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Where was all the snow?

December 14, 2008 - Per Peterson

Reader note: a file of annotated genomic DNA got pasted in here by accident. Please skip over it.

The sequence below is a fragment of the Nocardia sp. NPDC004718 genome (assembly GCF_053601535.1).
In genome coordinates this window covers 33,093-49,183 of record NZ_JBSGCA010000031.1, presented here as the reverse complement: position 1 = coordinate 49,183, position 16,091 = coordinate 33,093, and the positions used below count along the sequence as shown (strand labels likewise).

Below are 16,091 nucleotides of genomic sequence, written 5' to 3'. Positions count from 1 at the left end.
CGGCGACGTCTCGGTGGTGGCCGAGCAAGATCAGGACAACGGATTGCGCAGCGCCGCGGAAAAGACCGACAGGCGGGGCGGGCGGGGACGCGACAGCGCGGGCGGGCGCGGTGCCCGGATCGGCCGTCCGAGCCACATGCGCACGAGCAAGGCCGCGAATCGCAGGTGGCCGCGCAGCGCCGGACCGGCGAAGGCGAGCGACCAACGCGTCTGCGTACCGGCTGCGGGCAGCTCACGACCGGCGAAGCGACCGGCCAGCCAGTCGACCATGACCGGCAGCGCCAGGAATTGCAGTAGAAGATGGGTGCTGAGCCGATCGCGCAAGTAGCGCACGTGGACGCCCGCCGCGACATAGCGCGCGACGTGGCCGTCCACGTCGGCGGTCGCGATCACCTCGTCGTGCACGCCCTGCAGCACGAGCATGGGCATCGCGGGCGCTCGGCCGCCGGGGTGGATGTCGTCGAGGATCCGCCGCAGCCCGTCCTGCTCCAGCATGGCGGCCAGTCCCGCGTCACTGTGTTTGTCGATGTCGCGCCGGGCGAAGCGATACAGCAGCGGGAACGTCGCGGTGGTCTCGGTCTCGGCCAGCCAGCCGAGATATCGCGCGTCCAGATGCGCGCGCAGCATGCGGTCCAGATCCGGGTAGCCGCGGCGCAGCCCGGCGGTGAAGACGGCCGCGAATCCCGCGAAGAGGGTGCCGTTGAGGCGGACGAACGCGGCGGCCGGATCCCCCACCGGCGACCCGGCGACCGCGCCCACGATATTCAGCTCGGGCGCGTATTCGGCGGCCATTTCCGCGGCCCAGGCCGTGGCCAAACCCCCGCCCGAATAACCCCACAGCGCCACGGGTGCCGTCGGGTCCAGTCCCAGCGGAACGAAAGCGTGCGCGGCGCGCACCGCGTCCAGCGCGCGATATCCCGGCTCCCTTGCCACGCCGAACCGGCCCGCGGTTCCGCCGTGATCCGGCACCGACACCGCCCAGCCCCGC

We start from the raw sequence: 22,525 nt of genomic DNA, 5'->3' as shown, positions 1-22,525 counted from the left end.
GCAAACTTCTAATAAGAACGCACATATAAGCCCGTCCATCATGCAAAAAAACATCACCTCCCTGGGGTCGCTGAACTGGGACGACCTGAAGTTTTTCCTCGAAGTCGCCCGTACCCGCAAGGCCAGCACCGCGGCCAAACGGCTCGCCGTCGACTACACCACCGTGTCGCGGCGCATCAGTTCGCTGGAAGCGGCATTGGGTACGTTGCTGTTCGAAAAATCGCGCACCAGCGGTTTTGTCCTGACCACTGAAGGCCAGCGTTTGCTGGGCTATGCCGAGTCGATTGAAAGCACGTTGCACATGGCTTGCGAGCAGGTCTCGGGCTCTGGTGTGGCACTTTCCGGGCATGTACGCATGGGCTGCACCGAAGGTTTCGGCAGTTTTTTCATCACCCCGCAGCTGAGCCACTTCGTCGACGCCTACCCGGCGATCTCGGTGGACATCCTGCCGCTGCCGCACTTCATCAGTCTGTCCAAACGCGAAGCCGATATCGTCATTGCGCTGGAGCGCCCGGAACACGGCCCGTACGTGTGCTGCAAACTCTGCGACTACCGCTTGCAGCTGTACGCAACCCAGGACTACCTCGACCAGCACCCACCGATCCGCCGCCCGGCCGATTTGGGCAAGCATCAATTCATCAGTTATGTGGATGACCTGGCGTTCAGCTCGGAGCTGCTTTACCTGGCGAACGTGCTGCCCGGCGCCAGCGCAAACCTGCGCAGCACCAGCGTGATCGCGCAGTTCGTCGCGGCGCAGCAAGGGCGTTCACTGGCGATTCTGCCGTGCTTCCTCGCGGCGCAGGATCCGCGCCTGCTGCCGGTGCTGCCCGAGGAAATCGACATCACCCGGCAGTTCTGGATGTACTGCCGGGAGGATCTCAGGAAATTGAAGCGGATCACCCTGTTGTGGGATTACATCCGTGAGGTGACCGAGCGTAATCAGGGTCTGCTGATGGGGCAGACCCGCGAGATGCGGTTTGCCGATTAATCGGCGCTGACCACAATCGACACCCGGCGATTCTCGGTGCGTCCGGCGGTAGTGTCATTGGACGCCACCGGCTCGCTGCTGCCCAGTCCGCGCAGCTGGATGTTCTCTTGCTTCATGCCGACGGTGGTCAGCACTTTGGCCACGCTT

As president of my church’s council, I had a decision to make Sunday morning — cancel the service or not. I really didn’t want to cancel, as our Christmas program — starring most of my family (including yours truly) was scheduled. But our vicar and I agreed that we should cancel it. Just makes sense. Wedidn’t want members of our congregation, some of whom are elderly, trying to decide whether or not to head out and then regretting it 10 minutes later as they’re sitting in a ditch somewhere. Or, after sitting insdie the church for a couple of hours, opening the doors to leave only to find things have gotten much worse. And while it did get pretty nasty Sunday morning, we should be counting our blessings that it wasn’t much, much worse. Sure, it was bitterly cold and wind gusts were flirting with 40 mph, but I don’t think it even snowed — at least in the morning. We’re lucky, considering what it was doing to the north and west of us. The Minnesota Department of Transportation closed several roads in western and northwestern Minnesota due to dangerous road conditions Sunday, the Associated Press said. Interstate 94 was closed between Moorhead and Alexandria, Minnesota Highway 10 is closed between Moorhead and Detroit Lakes and Minnesota Highway 210 is closed between Breckenridge and Fergus Falls. The National Weather Service estimated as much as 13 inches of snow had fallen at Williston, N.D., and about a foot in Bismarck, N.D., and strong winds whipped the powdery snow and cut visibility. The South Dakota Highway Patrol said Interstate 90 was closed for nearly 200 miles from Chamberlain, S.D., west to Rapid City, S.D., and that police were sweeping the closed section to remove any stranded motorists, the AP said. Secondary roads in some other parts of the state were under a ‘‘no travel’’ advisory. Wind gusted to nearly 50 mph across most of South Dakota. As I looked out the windows at our office in downtown Marshall on Sunday at around 2 p.m., it looked like the wind was still swirling, but at least I could see the courthouse clearly — I couldn’t when I got to work at 11:30 a.m. Besides major visibility issues, the drive to Marshall from the south wasn’t horrible. Because it didn’t snow, 59 was dry — what you could see of it. This is basically another example of an oncoming storm getting way overblown. People around here tend to think the sky is about to fall when a watch is issued, and while we do get our fair share of winter weather around these parts, a lot of times we end up getting an inch or two after rumors of 8 to 10 inches swirl around town like snowflakes during a blizzard. We have a knack for freaking ourselves out during the winter months, which, I suppose, isn’t that bad of a thing. Better to err on the side of caution, right? All this means is: look out for the next storm system. We were all but spared this time around. Next time, we could very well get blasted with a foot of snow. There, consider the weather rumor mill officially open.


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